Tag Archives: End-of-life planning

Being Mortal and At Peace

The opening line of the internationally bestselling nonfiction book Being Mortal: Medicine and What Matters in the End by writer-physician Atul Gawande reads, “I learned about a lot of things in medical school, but mortality wasn’t one of them.” This sentence, in my view, sets the tone for his whole book. It’s the voice of a person sitting across from you in a pleasant living room, not that of an all-knowing doctor regally situated behind an imposing desk in his office, nor a lecturer talking down from a high lectern.

This approachability must account for the book’s bestsellerdom – it was on the New York Times’ bestseller list for more than eighty-two weeks after its publication in 2014 — despite the fact that its subject matter would be considered by most readers to be grim: aging, physical frailty, and dying. His message, in brief, is: Let’s face it, we’re all mortal; and the medical establishment has failed us in leading us to believe they can “fix” everything. At a certain point we must come to terms with and accept the inevitable, with courage, wisdom and grace.

Here, for example, is some typical straight talk from that man in the living room: “The battle of being mortal is the battle to maintain the integrity of one’s life—to avoid becoming so diminished or dissipated or subjugated that who you are becomes disconnected from who you were or who you want to be. Sickness and old age make the struggle hard enough. The professionals and institutions we turn to should not make it worse” (p. 141).

Almost everyone I know read Gawande’s book when it came out nearly ten years ago, and they remember it appreciatively. His subject, of course, is as perennial as taxes. However, I’ve learned recently, Being Mortal is clearly not the last word on the matter.

Writer-physician Samuel Harrington has written a book that in many ways echoes Gawande’s in its compassionate tone and content, but it also expands on it in down-to-earth, up-to-date, practical ways. At Peace: Choosing a Good Death After a Long Life (Hachette Books, 2018), like Being Mortal, straightforwardly addresses the limits and failures of American medicine, but it goes even further in explaining the hows: How, for example, different diseases lead to common causes of death, and how to recognize a terminal diagnosis.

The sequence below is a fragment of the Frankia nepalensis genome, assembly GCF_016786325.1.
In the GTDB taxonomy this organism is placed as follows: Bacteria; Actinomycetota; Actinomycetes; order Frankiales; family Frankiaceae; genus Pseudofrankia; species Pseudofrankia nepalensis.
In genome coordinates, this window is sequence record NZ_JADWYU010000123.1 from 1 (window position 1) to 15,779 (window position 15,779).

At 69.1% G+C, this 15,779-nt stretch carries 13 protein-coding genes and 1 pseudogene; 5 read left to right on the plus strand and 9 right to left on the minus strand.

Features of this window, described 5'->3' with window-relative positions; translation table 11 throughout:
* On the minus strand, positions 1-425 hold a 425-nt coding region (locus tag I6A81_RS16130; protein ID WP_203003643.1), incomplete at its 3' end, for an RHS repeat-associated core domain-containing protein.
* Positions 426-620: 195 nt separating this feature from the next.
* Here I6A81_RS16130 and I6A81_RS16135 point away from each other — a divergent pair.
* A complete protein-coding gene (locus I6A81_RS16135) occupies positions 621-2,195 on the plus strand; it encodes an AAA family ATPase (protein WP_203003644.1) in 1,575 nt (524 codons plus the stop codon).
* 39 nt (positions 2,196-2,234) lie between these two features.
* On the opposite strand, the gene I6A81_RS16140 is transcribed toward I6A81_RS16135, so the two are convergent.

The last third of At Peace deals with the practical aspects of planning for death — not everyone’s favorite living-room-conversation topic, I know, but one that we’re wise to face head-on, in our own hearts and minds and with our loved-ones. As Harrington states, “Why is advance care planning so important? Because without it you have ceded control of your end-of-life care to medical professionals dedicated to treatment at all cost. Under these circumstances you are likely to undergo futile treatment that is painful and that isolates you from your friends and family.”

Harrington’s important book is about exit strategies. It’s not about making the end of life good; it’s about making it less bad. It’s not about extending life, nor even about extending ‘high quality’ life. It’s about avoiding a painful dying process and futile medical care.

As he clearly states in his Introduction, this book is “not a philosophical treatise about what makes life worth living. It is simply a practical look at declining health, old age, progressive debility, and the practical choices that people can make to minimize the likelihood of the unconsidered death and to maximize the likelihood of a ‘better’ death.”

In sum, this book is about recognizing the limitations of modern medicine in extending life expectancy, the high physical and emotional cost of attempting to extend one’s life in the face of the inevitable, and recognizing when to face death “on your own terms and not someone else’s.”

In my view, At Peace: Choosing a Good Death After a Long Life deserves to be a bestseller too.

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